The pendulum swings (pt. 3)
Posted: Wednesday October 24, 2007 10:51AM; Updated: Wednesday October 24, 2007 11:19AM
Doesn't it seem odd that there are nearly 50 men in the top 100 with losing records on the year?
Funny, I was just marveling that Nalbandian entered the Madrid event only two matches over .500 (19-17 I believe he was) and yet he was still firmly in the top 25. I wonder if there's a statistician out there who could tell us whether this is anomalous.
My layman's speculation: When you have a top player, such as Federer, who goes 58-7, and a No. 2, like Nadal, who is also more than 50 matches better than .500 (64-12), it skews the numbers. Also, when you think about it, a player who wins half his matches reaches the second round week-in, week-out. This makes him roughly a top-40 player, no? (He reaches the round of 32 at most events and the round of 64 at the four Slams.) Thus it stands to reason that roughly half the top 100 players win less than 50 percent of the time. Hmmmm ...
Is it just me, or do today's tennis reporters seem to not know much about tennis? The following sentence appeared in a recent story (from the AP): "Ginepri, a 72nd-ranked qualifier, forced Federer into 17 of his 30 unforced errors in the first [set] as both players held serve to the tiebreaker, which Federer clinched with one of his 10 aces." I'm not sure how one "forces" an "unforced error," and I have to think that would sound a little off to most anyone. Could it be just one more example of how tennis is the "Rodney Dangerfield" of sports -- just can't get no respect!!
This is going to sound more obnoxious than I want it to, but -- particularly since so few newspapers have a full-time tennis writers nowadays -- there are basically two kinds of journalists in the press room. The tennis press, who are the folks who cover the tour and are intimately familiar (sometimes myopically so) with the sport. And the local sports reporter, who covers an entirely different beat, but has been conscripted to spend a few days at the tennis event while the circus is passing through town.
This tends to manifest itself in press conferences. Reporter A asks why a player chose to hit a slice backhand at that crucial deuce in the ninth game. Reporter B then asks a question that confuses "rallies" with "volleys" or references "Anna Kournikova." It also means that some accounts contain an abundance of errors and tone-deaf phrases. Any of us who have had to cover an event outside our comfort zone (speaking of tone-deaf phrases) sympathize with these newcomers. But yes, it can make for odd reading.
Regarding your "best one-handed backhands," I agree with [your call of] Richard Gasquet, but you picked the wrong Tommy. Tommy Haas has a much better backhand than Robredo. Plus Haas has a classic, fluid motion, Robredo just flails at the ball. Others with great backhands: Mikhail Youzhny, James Blake, Philipp Kohlschreiber.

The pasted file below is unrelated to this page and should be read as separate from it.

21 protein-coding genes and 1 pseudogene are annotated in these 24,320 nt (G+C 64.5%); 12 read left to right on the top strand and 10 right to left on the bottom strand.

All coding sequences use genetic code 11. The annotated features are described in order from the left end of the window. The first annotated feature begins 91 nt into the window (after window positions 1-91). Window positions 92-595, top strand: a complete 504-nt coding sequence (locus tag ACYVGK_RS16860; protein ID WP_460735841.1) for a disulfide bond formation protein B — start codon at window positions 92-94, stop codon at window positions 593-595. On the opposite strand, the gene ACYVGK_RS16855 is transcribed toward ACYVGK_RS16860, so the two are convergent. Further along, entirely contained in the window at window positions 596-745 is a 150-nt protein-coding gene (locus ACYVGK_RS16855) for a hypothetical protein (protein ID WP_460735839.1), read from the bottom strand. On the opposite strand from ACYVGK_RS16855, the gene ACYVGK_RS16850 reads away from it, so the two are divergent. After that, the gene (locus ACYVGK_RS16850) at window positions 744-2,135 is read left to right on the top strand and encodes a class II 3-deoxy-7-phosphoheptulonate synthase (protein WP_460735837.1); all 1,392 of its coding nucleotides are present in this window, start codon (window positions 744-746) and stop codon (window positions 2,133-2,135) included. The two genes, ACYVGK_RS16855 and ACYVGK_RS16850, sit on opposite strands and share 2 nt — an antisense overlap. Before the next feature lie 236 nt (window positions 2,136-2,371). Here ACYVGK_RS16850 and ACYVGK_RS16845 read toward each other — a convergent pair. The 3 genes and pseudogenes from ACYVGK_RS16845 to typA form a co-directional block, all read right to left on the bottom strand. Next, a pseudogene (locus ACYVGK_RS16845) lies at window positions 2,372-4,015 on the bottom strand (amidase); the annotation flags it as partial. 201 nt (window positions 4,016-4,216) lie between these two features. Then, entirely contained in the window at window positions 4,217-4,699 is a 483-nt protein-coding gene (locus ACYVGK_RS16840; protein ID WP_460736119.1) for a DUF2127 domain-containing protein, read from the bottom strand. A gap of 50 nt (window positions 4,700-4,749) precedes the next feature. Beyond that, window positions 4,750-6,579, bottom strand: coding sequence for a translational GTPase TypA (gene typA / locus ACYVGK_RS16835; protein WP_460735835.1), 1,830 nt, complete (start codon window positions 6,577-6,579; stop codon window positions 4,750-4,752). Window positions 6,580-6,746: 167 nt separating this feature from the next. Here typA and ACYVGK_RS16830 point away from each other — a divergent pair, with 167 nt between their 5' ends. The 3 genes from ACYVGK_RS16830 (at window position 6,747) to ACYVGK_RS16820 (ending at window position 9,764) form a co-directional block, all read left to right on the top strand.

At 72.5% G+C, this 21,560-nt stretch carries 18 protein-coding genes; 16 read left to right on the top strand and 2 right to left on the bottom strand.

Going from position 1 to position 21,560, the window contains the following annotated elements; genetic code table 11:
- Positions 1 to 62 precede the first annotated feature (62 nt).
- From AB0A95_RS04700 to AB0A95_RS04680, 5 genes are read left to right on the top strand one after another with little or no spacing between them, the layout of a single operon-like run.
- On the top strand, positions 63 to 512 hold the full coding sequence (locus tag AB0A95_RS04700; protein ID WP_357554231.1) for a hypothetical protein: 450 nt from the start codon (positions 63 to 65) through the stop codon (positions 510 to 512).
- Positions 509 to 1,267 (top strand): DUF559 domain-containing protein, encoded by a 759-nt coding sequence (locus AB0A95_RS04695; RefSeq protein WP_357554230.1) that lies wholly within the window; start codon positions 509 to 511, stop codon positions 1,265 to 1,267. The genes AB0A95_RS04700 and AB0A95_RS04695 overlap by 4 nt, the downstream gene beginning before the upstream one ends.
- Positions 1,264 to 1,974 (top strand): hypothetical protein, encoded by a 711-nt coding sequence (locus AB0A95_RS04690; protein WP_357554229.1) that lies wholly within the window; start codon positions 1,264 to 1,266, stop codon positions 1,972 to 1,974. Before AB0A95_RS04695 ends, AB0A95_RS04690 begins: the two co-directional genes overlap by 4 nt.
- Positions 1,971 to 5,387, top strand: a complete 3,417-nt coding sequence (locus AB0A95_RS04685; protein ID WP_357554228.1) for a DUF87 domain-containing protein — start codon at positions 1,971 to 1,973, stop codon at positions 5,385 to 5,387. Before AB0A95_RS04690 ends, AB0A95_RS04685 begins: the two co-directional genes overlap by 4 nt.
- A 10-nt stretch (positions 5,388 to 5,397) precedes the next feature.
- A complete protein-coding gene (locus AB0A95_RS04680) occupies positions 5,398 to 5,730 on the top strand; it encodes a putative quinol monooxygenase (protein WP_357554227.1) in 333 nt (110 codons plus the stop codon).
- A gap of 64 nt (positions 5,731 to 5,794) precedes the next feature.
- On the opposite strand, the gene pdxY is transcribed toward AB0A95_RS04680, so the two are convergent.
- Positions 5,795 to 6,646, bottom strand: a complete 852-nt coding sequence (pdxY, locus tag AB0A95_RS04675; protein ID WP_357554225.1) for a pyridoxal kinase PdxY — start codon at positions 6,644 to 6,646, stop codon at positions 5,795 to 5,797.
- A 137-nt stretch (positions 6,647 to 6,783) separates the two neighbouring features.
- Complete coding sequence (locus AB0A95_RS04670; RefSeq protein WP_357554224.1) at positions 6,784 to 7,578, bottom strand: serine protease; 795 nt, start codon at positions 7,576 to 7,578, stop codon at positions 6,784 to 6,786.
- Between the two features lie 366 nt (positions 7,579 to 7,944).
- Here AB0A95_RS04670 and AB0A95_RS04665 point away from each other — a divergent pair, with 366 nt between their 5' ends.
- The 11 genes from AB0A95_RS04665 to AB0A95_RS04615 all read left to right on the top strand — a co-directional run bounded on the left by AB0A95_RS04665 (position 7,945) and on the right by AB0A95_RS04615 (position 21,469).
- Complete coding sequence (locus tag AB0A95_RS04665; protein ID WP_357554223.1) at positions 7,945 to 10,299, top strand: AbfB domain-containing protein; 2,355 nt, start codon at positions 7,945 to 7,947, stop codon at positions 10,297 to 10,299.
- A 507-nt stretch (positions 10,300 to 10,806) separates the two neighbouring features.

Forgot about the Yooz, not hard given his results lately. Robredo has that wristy zing at the end. I still take him over Haas.
Before the Federer-Ginepri match gets lost in the score line of what looks like a routine Federer win, how about acknowledging Ginepri's entertaining, gusty, high-quality play? His winners/unforced errors stats (13 to 26) surely say something about the subjective nature of these stats, especially against Federer. Didn't seem like Ginepri was playing a sloppy errors.
I'll bite on that one. Awfully nice match for a guy struggling to win matches these days. Brutal sport, this tennis. Ginepri is a U.S. Open semifinalist and barely two years later he's qualifying for Masters Series events.
Good for Justine Henin. However, she has regained the reins to her career, not the reigns.
No, um, I meant "reigns." You know, because she was, like, a monarch ruling and she had lost her dominion and ... OK, you got me. Good catch.
Anyone else catch that Mark Philippoussis lost to John McEnroe in the consolation match of the Dallas Outback champions event last week? Um, a Bill Maher New Rule: You can't grovel for a wild card when you're losing to a "cougar," 20 years your senior.
Lucie of Bzh, France sends this link to the suffering Safinettes out there.
Sam of Sydney, Australia, wonders if this kid will ever amount to anything. (Great clip and it's only 40 seconds.)
Nice to see Alicia Molik beat Aggie Radwanska in Linz, Austria. Nice win for Moli. And Lord knows she deserves it.
Ted M. of Baltimore cruised YouTube and found this.
Ivan H. of New York City hooking us up with Long-Lost Siblings yet again. This one's remarkable: Radwanska and Eddie van Halen.
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